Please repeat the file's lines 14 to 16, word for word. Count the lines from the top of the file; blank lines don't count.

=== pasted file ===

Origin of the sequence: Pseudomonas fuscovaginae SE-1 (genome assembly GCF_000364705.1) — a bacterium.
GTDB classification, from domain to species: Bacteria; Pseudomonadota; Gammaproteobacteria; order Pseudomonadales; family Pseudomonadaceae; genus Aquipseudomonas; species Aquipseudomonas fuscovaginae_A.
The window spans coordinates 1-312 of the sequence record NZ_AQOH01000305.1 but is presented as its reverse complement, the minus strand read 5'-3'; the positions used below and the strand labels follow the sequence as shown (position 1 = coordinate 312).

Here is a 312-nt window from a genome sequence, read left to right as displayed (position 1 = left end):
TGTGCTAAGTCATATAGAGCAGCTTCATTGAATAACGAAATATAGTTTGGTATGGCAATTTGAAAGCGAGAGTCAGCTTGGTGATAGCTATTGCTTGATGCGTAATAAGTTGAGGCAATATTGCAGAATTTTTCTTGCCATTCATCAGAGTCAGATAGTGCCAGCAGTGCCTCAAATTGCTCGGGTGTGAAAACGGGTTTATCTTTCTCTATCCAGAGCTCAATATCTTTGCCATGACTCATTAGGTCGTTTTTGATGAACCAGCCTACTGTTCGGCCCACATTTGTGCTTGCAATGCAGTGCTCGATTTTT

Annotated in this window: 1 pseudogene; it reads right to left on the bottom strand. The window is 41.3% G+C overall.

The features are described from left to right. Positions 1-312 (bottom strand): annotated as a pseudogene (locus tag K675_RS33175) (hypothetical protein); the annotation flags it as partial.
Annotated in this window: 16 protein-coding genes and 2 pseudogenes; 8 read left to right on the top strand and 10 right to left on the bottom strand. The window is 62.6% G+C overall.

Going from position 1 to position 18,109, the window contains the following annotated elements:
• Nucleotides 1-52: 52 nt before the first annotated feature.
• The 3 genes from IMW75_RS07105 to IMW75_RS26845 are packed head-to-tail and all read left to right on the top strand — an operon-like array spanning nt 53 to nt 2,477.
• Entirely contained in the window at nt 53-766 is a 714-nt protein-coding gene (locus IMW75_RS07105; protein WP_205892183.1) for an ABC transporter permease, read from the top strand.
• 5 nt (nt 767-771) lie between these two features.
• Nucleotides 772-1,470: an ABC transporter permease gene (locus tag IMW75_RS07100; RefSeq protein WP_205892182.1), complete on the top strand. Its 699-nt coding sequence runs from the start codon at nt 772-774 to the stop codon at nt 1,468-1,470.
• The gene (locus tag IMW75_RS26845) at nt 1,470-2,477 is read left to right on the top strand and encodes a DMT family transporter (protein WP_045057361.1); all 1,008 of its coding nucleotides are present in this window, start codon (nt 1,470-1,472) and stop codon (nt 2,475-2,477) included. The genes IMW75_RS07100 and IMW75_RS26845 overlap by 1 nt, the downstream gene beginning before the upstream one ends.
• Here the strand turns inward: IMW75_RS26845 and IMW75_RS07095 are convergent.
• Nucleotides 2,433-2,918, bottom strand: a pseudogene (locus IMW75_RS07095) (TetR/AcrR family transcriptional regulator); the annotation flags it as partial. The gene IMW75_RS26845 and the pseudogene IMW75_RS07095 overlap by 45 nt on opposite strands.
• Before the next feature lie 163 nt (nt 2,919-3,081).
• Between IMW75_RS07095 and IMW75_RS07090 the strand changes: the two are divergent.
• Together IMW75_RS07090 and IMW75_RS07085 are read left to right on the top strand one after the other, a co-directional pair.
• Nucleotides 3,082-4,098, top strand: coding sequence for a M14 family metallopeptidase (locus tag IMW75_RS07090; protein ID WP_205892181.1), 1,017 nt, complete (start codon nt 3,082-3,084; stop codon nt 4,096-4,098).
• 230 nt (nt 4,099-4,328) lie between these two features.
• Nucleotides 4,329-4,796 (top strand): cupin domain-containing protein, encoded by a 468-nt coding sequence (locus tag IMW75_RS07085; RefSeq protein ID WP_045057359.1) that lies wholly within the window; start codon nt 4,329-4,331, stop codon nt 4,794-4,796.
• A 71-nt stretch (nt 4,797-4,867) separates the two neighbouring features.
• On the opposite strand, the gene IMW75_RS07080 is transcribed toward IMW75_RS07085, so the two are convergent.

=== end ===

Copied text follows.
• Nucleotides 772-1,470: an ABC transporter permease gene (locus tag IMW75_RS07100; RefSeq protein WP_205892182.1), complete on the top strand. Its 699-nt coding sequence runs from the start codon at nt 772-774 to the stop codon at nt 1,468-1,470.
• The gene (locus tag IMW75_RS26845) at nt 1,470-2,477 is read left to right on the top strand and encodes a DMT family transporter (protein WP_045057361.1); all 1,008 of its coding nucleotides are present in this window, start codon (nt 1,470-1,472) and stop codon (nt 2,475-2,477) included. The genes IMW75_RS07100 and IMW75_RS26845 overlap by 1 nt, the downstream gene beginning before the upstream one ends.
• Here the strand turns inward: IMW75_RS26845 and IMW75_RS07095 are convergent.